At home, that night, when Alan splayed his legs (he was wearing boxers), the grandmother was shocked to discover a “grotesque” swelling in the boy’s genital area. He was black and blue. They immediately returned to the hospital.

At Baptist, the physician who saw him, Dr. Kevin White, wanted to take a sonogram to see what might have caused the obvious injury to the boy, who was still upset. They had to restrain Alan, and he was tied down. Mona held his upper torso, while nurses held his legs. The doctor took the sonogram and examined the lad.

The doctor told Mona, “Trauma has been done to this boy.” He said the cause of the injury could only have been one of these three things: sexual abuse, a hernia or trauma. The physician concluded it was the latter. He believed Alan had been kicked in the groin, and prescribed antibiotics to combat infection and swelling. He allowed Alan to return home with his grandmother. He was upset, but better.  

The long nightmare of a day ended some time in the middle of the night, when Alan finally rested, fitfully.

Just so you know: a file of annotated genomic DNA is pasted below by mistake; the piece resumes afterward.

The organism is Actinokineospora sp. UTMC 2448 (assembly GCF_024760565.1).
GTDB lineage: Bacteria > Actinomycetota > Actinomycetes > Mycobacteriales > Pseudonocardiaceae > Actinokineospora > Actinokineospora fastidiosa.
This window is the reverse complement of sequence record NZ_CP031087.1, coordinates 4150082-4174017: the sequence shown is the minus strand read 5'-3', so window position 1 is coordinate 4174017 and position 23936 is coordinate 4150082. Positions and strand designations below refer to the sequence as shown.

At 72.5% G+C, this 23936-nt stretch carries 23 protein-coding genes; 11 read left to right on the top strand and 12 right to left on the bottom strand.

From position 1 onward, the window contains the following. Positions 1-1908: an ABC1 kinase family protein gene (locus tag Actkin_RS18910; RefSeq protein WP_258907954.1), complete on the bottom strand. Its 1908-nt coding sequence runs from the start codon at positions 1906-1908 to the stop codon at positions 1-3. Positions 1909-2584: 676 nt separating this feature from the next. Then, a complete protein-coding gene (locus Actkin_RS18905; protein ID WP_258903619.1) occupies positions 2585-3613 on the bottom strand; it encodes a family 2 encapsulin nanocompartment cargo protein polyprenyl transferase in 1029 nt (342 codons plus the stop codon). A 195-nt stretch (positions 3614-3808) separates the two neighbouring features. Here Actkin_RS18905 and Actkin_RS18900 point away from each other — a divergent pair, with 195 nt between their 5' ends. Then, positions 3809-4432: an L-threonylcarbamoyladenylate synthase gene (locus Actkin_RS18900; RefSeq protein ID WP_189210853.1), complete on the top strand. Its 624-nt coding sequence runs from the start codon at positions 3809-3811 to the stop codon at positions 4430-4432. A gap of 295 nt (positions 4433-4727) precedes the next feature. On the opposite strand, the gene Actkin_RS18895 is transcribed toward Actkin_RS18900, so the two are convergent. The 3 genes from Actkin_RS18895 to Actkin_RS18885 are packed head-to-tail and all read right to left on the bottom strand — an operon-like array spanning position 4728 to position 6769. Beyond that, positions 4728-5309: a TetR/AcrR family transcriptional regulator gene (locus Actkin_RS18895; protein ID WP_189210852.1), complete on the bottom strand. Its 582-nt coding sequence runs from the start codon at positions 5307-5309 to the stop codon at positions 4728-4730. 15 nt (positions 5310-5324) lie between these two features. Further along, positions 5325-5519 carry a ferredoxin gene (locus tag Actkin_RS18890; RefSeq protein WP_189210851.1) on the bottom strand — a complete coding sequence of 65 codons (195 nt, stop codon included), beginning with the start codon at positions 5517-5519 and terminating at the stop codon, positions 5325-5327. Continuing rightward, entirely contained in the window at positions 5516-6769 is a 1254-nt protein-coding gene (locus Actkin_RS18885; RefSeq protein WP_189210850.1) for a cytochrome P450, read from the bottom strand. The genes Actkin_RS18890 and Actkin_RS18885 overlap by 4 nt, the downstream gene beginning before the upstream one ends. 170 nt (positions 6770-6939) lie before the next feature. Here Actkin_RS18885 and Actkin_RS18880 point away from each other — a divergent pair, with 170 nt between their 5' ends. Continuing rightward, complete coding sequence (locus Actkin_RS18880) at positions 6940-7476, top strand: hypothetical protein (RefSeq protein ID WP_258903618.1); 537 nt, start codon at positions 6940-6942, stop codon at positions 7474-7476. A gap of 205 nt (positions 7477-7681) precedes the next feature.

Within several days, the family met with administrators and the special educators at Centennial. Besides Mona, DeeDee and Alan, in the meeting were an administrator, Michelle Miller Hays, an assistant principal, Barbara Davis, a temporary worker — Patricia Gilbert, who had been hired through Nurse Finders — and a few others, including, Mona remembers, “a gentleman from the main office.”

Hays was stern, saying the school was not meeting the needs of the child. Mona listened to the narrative for a couple of minutes, then interrupted.

“I want to know who hurt my grandson,” she said. She turned to Alan and said, “Point to the person who hurt you.” He stood up, walked directly over to the temp, Patricia Gilbert, and pointed right at her. Then, he bolted from the room, with Aunt DeeDee in pursuit.